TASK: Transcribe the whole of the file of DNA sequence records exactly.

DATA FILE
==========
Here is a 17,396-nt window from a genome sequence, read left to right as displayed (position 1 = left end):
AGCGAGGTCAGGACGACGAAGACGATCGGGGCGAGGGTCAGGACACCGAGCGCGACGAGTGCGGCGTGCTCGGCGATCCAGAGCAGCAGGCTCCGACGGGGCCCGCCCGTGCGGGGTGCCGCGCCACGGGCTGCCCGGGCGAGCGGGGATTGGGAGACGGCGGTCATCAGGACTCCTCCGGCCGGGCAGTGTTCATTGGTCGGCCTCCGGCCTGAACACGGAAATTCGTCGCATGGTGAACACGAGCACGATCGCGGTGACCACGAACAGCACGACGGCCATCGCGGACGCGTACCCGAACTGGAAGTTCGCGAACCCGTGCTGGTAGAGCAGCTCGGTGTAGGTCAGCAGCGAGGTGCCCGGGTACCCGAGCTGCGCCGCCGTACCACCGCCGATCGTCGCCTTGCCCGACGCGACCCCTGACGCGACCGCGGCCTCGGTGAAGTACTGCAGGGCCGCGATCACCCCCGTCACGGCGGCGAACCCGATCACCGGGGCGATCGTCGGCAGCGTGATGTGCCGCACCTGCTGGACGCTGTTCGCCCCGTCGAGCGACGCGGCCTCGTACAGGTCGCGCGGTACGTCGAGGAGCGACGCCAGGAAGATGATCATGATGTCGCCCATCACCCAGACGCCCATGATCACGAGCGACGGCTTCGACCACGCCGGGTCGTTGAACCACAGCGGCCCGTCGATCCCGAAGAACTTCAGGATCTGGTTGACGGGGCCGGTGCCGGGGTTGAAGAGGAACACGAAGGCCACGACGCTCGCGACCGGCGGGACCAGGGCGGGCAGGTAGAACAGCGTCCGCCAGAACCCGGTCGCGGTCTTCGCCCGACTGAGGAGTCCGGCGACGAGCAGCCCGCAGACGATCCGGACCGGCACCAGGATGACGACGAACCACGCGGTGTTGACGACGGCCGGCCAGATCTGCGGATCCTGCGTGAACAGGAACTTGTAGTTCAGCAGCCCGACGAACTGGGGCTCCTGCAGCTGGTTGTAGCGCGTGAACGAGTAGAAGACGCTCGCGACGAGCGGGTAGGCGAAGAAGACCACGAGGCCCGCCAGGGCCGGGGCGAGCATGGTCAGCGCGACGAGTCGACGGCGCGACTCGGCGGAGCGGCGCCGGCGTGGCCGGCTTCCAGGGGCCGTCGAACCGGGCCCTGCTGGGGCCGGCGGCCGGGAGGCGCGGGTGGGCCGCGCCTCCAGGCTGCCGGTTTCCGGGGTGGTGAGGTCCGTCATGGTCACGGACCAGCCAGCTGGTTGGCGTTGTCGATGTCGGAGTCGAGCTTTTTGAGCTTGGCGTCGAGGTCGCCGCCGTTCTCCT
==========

Here is a 17,396-nt window from a genome sequence, read left to right as displayed (position 1 = left end):
AGCGAGGTCAGGACGACGAAGACGATCGGGGCGAGGGTCAGGACACCGAGCGCGACGAGTGCGGCGTGCTCGGCGATCCAGAGCAGCAGGCTCCGACGGGGCCCGCCCGTGCGGGGTGCCGCGCCACGGGCTGCCCGGGCGAGCGGGGATTGGGAGACGGCGGTCATCAGGACTCCTCCGGCCGGGCAGTGTTCATTGGTCGGCCTCCGGCCTGAACACGGAAATTCGTCGCATGGTGAACACGAGCACGATCGCGGTGACCACGAACAGCACGACGGCCATCGCGGACGCGTACCCGAACTGGAAGTTCGCGAACCCGTGCTGGTAGAGCAGCTCGGTGTAGGTCAGCAGCGAGGTGCCCGGGTACCCGAGCTGCGCCGCCGTACCACCGCCGATCGTCGCCTTGCCCGACGCGACCCCTGACGCGACCGCGGCCTCGGTGAAGTACTGCAGGGCCGCGATCACCCCCGTCACGGCGGCGAACCCGATCACCGGGGCGATCGTCGGCAGCGTGATGTGCCGCACCTGCTGGACGCTGTTCGCCCCGTCGAGCGACGCGGCCTCGTACAGGTCGCGCGGTACGTCGAGGAGCGACGCCAGGAAGATGATCATGATGTCGCCCATCACCCAGACGCCCATGATCACGAGCGACGGCTTCGACCACGCCGGGTCGTTGAACCACAGCGGCCCGTCGATCCCGAAGAACTTCAGGATCTGGTTGACGGGGCCGGTGCCGGGGTTGAAGAGGAACACGAAGGCCACGACGCTCGCGACCGGCGGGACCAGGGCGGGCAGGTAGAACAGCGTCCGCCAGAACCCGGTCGCGGTCTTCGCCCGACTGAGGAGTCCGGCGACGAGCAGCCCGCAGACGATCCGGACCGGCACCAGGATGACGACGAACCACGCGGTGTTGACGACGGCCGGCCAGATCTGCGGATCCTGCGTGAACAGGAACTTGTAGTTCAGCAGCCCGACGAACTGGGGCTCCTGCAGCTGGTTGTAGCGCGTGAACGAGTAGAAGACGCTCGCGACGAGCGGGTAGGCGAAGAAGACCACGAGGCCCGCCAGGGCCGGGGCGAGCATGGTCAGCGCGACGAGTCGACGGCGCGACTCGGCGGAGCGGCGCCGGCGTGGCCGGCTTCCAGGGGCCGTCGAACCGGGCCCTGCTGGGGCCGGCGGCCGGGAGGCGCGGGTGGGCCGCGCCTCCAGGCTGCCGGTTTCCGGGGTGGTGAGGTCCGTCATGGTCACGGACCAGCCAGCTGGTTGGCGTTGTCGATGTCGGAGTCGAGCTTTTTGAGCTTGGCGTCGAGGTCGCCGCCGTTCTCCT